Even though the manager aims to help the employees and tries to make them understand their drawbacks and pitfalls, still many employees tend to take reviews as destructive feedback. The worst part is that the feedback of managers is usually ignored and the employee works exactly the same as before. On the other hand, PIPs have an entirely different story, the employees are given objectives that they need to achieve in a prescribed time, and if they fail to do so, they would have to face punitive actions from the managers. Therefore, PIPs are highly effective when compared with reviews.
The best part of PIP is that an employee is fully held accountable for whatever they do. Managers just set realistic objectives for the employee, and the employee simply has to fulfill those objectives within time. From the start to the end, the employee is accountable for every task, which automatically fosters accountability. This would also increase their decision-making power and time-management skills
Drawbacks of Performance Improvement Plans
Everything has its own pros and cons, some of the drawbacks of PIPs are:
Some employees respond quickly under PIP, while some employees take time to get hold of things. Since PIP includes an additional task on the checklist of an employee, in the beginning, the employee might face difficulties in understanding the tasks and/or managing them effectively. Furthermore, the additional tasks might distract the employee from their regular tasks. Therefore, the manager needs to state the objectives clearly and realistic.
Not everyone takes criticism positively; some even respond aggressively or in a hostile manner. These kinds of employees bring negativity to the workplace by exhibiting toxic traits, such as taking continuous leaves to look for a job, hindering other employees, reducing morale, etc. This not only makes PIPs lose their credibility, but it also creates a negative work environment.
Since every Performance Improvement Plan has two perspectives:
- Manager’s Perspective
- Employee’s Perspective
Lets dive into both perspectives in detail.
When to Implement Performance Improvement Plans?
Managers implement PIPs when they want to boost the efficiency of employees which could create a ripple effect across the organization. As said earlier, PIPs are used for several reasons, and they are:
The most common reason is when the employee is not performing up to the organization’s expectations. When an employee is not performing well, managers do not instantly put them on PIP, instead, they make several attempts to correct their behavior, but when none of their attempts work, the final warning that is given to them is PIP, and if they again fail to meet the organization’s expectations, then the last option left is termination.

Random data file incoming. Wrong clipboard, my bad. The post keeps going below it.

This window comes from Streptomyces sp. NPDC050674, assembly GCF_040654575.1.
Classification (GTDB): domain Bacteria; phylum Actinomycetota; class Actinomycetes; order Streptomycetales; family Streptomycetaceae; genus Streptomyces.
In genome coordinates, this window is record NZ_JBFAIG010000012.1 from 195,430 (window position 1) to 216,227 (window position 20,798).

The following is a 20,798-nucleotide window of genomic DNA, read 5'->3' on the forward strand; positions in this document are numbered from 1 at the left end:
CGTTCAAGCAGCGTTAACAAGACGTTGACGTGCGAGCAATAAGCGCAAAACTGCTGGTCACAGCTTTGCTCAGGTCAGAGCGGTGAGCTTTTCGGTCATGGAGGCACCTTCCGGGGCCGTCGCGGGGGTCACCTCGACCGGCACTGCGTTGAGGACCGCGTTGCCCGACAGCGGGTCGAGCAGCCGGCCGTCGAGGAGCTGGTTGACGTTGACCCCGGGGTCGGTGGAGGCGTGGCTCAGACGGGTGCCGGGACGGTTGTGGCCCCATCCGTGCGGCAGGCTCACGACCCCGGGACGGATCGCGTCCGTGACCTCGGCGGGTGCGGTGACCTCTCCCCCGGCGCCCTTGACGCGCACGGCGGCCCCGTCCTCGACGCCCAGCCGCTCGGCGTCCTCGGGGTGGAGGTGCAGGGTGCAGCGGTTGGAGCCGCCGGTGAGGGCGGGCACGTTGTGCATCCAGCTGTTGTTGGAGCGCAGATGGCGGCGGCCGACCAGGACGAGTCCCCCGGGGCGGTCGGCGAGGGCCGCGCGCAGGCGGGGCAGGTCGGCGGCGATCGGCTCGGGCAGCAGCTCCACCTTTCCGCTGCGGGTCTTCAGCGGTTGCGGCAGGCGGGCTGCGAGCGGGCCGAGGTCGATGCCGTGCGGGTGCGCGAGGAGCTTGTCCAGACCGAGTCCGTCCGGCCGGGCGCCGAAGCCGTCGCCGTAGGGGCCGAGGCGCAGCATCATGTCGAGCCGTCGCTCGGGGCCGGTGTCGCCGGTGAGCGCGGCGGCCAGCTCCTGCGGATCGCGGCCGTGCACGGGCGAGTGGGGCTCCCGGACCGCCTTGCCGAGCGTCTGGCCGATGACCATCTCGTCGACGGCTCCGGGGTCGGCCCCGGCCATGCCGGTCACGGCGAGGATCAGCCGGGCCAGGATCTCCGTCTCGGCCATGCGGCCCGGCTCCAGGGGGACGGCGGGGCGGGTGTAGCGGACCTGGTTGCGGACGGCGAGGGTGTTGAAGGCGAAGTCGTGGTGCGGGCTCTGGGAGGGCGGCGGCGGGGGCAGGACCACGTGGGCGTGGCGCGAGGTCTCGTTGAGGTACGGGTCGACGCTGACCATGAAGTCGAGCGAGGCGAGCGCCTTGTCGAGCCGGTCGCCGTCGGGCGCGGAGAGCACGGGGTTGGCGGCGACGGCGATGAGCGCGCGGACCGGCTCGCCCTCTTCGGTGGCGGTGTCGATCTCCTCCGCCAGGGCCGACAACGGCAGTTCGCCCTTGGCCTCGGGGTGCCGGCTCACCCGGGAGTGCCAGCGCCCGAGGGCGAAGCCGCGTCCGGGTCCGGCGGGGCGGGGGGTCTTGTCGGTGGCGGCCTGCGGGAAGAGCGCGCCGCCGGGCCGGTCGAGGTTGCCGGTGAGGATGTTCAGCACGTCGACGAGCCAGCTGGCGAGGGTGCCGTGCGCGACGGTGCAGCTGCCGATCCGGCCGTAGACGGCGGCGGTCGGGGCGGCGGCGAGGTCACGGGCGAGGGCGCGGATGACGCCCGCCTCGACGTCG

Another reason to put an employee on PIP is when they are engaged in unprofessional or inappropriate behavior. Implementing a PIP could help them understand the morals and ethics of the workplace, which helps them address the issue so they can be mindful of their behavior in the future. However, some inappropriate behavior leads to immediate termination, so the manager needs to know where the boundary lies.
A PIP is implemented when an employee is unable to follow standard protocols set by the organization. A PIP gives them the ultimate guidance on the processes which need to be followed and the consequences of it when not followed.
A PIP is also implemented when an employee is negatively impacting the business because of low productivity. This is also one of the most common reasons for the usage of PIPs. When an employee creates more trouble than profit for the organization, the manager acts proactively to put the employee back on his track.
Tips for Writing an Effective Performance Improvement Plan
While writing a PIP, the manager has to sound precise and unbiased, and they also need to maintain a professional language, in order to create an effective PIP, the manager must follow these tips:
Tip #1 – Make the ‘Why’ Clear
Generally, people react better when they understand the ‘why’ clearly. Mentioning what caused the manager to put a PIP on the employee can make the employee understand the reason more clearly. This would also give the employee a chance to look back at his performance and see how much he is progressing.
Tip #2 – Make SMART Goals
Always make SMART Goals.
S – Specific: Be specific on what needs to be achieved.
M – Measurable: Create goals that could be measured or are quantifiable.
A – Attainable: Set goals that are accessible and easily attainable with available resources.
R – Realistic: Never set those objectives which seem nearly impossible to achieve.
T – Time-Bound: Set a time limit for every objective.
Tip #3 – Include Supporting Resources
The manager must make one thing clear that PIPs should not be used as a means to punish the employees, in fact, they are implemented so that an employee could enhance their productivity. Keeping that in mind, if a manager is suggesting the employee to attend any sort of training, conference, workshop, etc., then the manager should also include some supporting documents so that the employee could know beforehand what the event is going to be about and what will be its outcomes.